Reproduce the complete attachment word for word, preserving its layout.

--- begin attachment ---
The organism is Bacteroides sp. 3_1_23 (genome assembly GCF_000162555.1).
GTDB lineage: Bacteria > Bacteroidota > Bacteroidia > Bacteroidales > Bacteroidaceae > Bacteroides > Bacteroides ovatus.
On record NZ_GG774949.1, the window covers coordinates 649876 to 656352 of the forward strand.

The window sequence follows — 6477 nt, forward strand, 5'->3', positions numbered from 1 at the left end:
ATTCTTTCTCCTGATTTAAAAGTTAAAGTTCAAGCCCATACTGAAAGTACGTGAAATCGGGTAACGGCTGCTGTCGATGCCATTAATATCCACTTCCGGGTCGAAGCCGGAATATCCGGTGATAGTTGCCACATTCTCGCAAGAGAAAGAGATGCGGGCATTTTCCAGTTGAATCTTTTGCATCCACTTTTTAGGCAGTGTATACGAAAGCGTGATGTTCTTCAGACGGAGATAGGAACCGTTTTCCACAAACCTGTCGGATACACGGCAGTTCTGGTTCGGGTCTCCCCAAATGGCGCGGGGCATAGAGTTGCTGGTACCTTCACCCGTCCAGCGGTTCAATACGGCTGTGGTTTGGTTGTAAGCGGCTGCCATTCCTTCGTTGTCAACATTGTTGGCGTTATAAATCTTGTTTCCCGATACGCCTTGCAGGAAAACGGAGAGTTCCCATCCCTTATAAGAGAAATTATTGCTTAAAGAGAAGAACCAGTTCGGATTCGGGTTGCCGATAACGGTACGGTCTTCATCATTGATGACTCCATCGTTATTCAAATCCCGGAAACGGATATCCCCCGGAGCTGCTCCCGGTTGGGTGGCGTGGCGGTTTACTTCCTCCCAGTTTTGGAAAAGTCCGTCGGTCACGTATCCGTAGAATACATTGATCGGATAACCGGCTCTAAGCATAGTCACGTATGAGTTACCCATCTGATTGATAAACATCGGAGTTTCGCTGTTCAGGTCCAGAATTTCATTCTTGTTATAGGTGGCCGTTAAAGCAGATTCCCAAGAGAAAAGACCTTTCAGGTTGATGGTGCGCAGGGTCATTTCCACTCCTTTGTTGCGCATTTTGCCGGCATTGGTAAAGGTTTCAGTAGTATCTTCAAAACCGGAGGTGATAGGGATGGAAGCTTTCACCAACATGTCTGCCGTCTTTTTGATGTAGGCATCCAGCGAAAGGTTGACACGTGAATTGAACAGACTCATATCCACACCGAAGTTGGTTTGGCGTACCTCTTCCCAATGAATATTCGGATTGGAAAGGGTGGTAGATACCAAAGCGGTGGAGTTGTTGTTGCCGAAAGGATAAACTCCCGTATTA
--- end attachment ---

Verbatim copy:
The organism is Bacteroides sp. 3_1_23 (genome assembly GCF_000162555.1).
GTDB lineage: Bacteria > Bacteroidota > Bacteroidia > Bacteroidales > Bacteroidaceae > Bacteroides > Bacteroides ovatus.
On record NZ_GG774949.1, the window covers coordinates 649876 to 656352 of the forward strand.

The window sequence follows — 6477 nt, forward strand, 5'->3', positions numbered from 1 at the left end:
ATTCTTTCTCCTGATTTAAAAGTTAAAGTTCAAGCCCATACTGAAAGTACGTGAAATCGGGTAACGGCTGCTGTCGATGCCATTAATATCCACTTCCGGGTCGAAGCCGGAATATCCGGTGATAGTTGCCACATTCTCGCAAGAGAAAGAGATGCGGGCATTTTCCAGTTGAATCTTTTGCATCCACTTTTTAGGCAGTGTATACGAAAGCGTGATGTTCTTCAGACGGAGATAGGAACCGTTTTCCACAAACCTGTCGGATACACGGCAGTTCTGGTTCGGGTCTCCCCAAATGGCGCGGGGCATAGAGTTGCTGGTACCTTCACCCGTCCAGCGGTTCAATACGGCTGTGGTTTGGTTGTAAGCGGCTGCCATTCCTTCGTTGTCAACATTGTTGGCGTTATAAATCTTGTTTCCCGATACGCCTTGCAGGAAAACGGAGAGTTCCCATCCCTTATAAGAGAAATTATTGCTTAAAGAGAAGAACCAGTTCGGATTCGGGTTGCCGATAACGGTACGGTCTTCATCATTGATGACTCCATCGTTATTCAAATCCCGGAAACGGATATCCCCCGGAGCTGCTCCCGGTTGGGTGGCGTGGCGGTTTACTTCCTCCCAGTTTTGGAAAAGTCCGTCGGTCACGTATCCGTAGAATACATTGATCGGATAACCGGCTCTAAGCATAGTCACGTATGAGTTACCCATCTGATTGATAAACATCGGAGTTTCGCTGTTCAGGTCCAGAATTTCATTCTTGTTATAGGTGGCCGTTAAAGCAGATTCCCAAGAGAAAAGACCTTTCAGGTTGATGGTGCGCAGGGTCATTTCCACTCCTTTGTTGCGCATTTTGCCGGCATTGGTAAAGGTTTCAGTAGTATCTTCAAAACCGGAGGTGATAGGGATGGAAGCTTTCACCAACATGTCTGCCGTCTTTTTGATGTAGGCATCCAGCGAAAGGTTGACACGTGAATTGAACAGACTCATATCCACACCGAAGTTGGTTTGGCGTACCTCTTCCCAATGAATATTCGGATTGGAAAGGGTGGTAGATACCAAAGCGGTGGAGTTGTTGTTGCCGAAAGGATAAACTCCCGTATTA